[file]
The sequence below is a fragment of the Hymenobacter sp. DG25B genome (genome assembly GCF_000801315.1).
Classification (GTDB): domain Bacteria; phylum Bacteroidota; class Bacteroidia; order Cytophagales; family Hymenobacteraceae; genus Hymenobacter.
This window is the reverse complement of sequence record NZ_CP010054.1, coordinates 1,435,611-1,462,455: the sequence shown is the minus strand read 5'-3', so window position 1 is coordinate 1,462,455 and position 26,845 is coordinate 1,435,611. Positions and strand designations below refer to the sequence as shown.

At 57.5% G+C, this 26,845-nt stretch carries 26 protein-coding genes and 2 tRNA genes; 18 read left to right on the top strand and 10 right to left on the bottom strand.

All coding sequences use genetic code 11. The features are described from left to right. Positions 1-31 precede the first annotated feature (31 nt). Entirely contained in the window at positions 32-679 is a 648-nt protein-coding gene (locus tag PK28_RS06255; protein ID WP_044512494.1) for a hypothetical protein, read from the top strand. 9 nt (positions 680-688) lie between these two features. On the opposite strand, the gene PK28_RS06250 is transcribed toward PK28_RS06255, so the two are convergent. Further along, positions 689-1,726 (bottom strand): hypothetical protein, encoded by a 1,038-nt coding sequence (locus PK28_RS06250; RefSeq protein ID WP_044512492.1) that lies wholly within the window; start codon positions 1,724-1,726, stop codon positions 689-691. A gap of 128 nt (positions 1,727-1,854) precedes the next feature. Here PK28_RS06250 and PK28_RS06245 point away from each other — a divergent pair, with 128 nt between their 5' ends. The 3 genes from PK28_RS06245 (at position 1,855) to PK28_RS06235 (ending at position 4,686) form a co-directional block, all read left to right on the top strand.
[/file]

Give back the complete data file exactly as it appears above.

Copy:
The sequence below is a fragment of the Hymenobacter sp. DG25B genome (genome assembly GCF_000801315.1).
Classification (GTDB): domain Bacteria; phylum Bacteroidota; class Bacteroidia; order Cytophagales; family Hymenobacteraceae; genus Hymenobacter.
This window is the reverse complement of sequence record NZ_CP010054.1, coordinates 1,435,611-1,462,455: the sequence shown is the minus strand read 5'-3', so window position 1 is coordinate 1,462,455 and position 26,845 is coordinate 1,435,611. Positions and strand designations below refer to the sequence as shown.

At 57.5% G+C, this 26,845-nt stretch carries 26 protein-coding genes and 2 tRNA genes; 18 read left to right on the top strand and 10 right to left on the bottom strand.

All coding sequences use genetic code 11. The features are described from left to right. Positions 1-31 precede the first annotated feature (31 nt). Entirely contained in the window at positions 32-679 is a 648-nt protein-coding gene (locus tag PK28_RS06255; protein ID WP_044512494.1) for a hypothetical protein, read from the top strand. 9 nt (positions 680-688) lie between these two features. On the opposite strand, the gene PK28_RS06250 is transcribed toward PK28_RS06255, so the two are convergent. Further along, positions 689-1,726 (bottom strand): hypothetical protein, encoded by a 1,038-nt coding sequence (locus PK28_RS06250; RefSeq protein ID WP_044512492.1) that lies wholly within the window; start codon positions 1,724-1,726, stop codon positions 689-691. A gap of 128 nt (positions 1,727-1,854) precedes the next feature. Here PK28_RS06250 and PK28_RS06245 point away from each other — a divergent pair, with 128 nt between their 5' ends. The 3 genes from PK28_RS06245 (at position 1,855) to PK28_RS06235 (ending at position 4,686) form a co-directional block, all read left to right on the top strand.